Prevalence and persistence of sleep disordered breathing symptoms in young children: a 6-year population-based cohort study

Journal Name: 
Sleep
Authors: 
Bonuck,K.A.
Chervin,R.D.
Cole,T.J.
Emond,A.
Henderson,J.
Xu,L.
Freeman,K.
Abstract: 
STUDY OBJECTIVES: To describe the prevalence, persistence, and characteristics associated with sleep disordered breathing (SDB) symptoms in a population-based cohort followed from 6 months to 6.75 years. DESIGN: Avon Longitudinal Study of Parents and Children (ALSPAC). SETTING: England, 1991-1999. PARTICIPANTS: 12,447 children in ALSPAC with parental report of apnea, snoring, or mouth-breathing frequency on any one of 7 questionnaires. MEASUREMENTS: Symptom prevalence rates-assessed as "Always" and "Habitually"-are reported at 0.5, 1.5, 2.5, 3.5, 4.75, 5.75, and 6.75 years of age. The proportion of children in whom symptoms develop, persist or abate between observation points is reported. Exploratory multivariate analyses identified SDB risk factors at 1.5, 4.75, and 6.75 years. RESULTS: The prevalence of apnea ("Always") is 1%-2% at all ages assessed. In contrast, snoring "Always" ranges from 3.6% to 7.7%, and snoring "Habitually" ranges from 9.6% to 21.2%, with a notable increase from 1.5- 2.5 years. At 6 years old, 25% are habitual mouth-breathers. The "Always" and "Habitual" incidence of each symptom between time points is 1%-5% and 5%-10%, respectively. In multivariate analyses of combined symptoms, socioeconomic factors have stronger, more persistent effects upon increased SDB risk than gestational age, gender, or race (aside from 1.5 years); adenoidectomy decreases risk by 40%-50%. CONCLUSIONS: This is the first natural history study of the primary symptoms of SDB across a key 6-year period in the development of SDB symptoms. Snoring rates are higher and spike earlier than previously reported. Symptoms are dynamic, suggesting the need for early and continued vigilance in early childhood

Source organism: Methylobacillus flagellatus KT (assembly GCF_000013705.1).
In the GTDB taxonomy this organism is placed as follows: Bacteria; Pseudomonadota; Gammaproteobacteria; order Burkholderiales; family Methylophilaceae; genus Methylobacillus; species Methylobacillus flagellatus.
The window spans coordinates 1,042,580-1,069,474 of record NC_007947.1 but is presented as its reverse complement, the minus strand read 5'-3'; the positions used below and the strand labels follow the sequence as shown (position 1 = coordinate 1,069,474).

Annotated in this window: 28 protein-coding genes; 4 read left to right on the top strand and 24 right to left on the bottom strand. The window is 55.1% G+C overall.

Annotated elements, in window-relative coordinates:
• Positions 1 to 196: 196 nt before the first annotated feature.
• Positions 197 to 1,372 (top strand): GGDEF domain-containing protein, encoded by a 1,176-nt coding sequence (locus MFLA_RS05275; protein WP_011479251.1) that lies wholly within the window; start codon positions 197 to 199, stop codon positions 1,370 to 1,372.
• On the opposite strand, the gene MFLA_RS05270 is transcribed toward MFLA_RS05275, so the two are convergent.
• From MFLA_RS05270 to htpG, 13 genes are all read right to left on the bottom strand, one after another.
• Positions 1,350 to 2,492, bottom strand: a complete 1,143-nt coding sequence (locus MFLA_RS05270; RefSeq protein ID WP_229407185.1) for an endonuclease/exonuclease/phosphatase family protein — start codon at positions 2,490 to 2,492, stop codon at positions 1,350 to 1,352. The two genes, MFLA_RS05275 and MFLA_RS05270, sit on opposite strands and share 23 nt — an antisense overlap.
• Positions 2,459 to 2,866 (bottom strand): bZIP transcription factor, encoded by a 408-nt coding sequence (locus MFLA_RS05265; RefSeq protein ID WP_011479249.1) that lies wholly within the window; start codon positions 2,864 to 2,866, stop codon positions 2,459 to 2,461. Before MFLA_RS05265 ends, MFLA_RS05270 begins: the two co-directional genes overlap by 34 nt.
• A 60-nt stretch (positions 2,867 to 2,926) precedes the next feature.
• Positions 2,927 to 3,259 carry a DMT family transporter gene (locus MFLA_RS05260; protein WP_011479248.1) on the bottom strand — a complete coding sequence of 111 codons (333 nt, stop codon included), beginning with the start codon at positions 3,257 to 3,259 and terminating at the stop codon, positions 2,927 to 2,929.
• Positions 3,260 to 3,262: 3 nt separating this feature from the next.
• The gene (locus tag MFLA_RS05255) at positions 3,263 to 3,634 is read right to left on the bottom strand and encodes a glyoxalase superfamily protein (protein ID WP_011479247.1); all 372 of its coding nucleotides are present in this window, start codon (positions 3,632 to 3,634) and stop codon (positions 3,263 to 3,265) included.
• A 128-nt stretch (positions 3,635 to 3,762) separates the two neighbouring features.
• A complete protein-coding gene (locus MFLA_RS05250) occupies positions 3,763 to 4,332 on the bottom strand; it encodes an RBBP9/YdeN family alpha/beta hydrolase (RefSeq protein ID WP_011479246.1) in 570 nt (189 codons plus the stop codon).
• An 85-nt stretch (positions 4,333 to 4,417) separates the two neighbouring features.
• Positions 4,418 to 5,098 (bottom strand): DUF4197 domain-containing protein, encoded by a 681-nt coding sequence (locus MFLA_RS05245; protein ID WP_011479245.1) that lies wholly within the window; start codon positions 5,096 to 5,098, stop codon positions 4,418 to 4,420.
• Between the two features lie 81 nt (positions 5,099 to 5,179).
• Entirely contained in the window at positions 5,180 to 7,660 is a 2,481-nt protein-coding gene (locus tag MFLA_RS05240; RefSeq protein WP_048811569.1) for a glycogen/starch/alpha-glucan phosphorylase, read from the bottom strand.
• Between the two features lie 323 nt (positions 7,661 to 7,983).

7
2011
Volume: 
34
Pages: 
875-884
Keywords: 
Adenoidectomy, Child, Child,Preschool, Cohort Studies, Development, effects, electronic, England, epidemiology, factors, Family, Female, Gestational Age, history, Humans, Incidence, Infant, Longitudinal Studies, Male, Medicine, Mouth Breathing, Observation, Parents, physiopathology, Prevalence, Prognosis, Questionnaires, race, Research, Research Support, Risk, Risk Factors, Sleep, Sleep Apnea Syndromes, Snoring, Social Class, Socioeconomic Factors, support, surgery, Time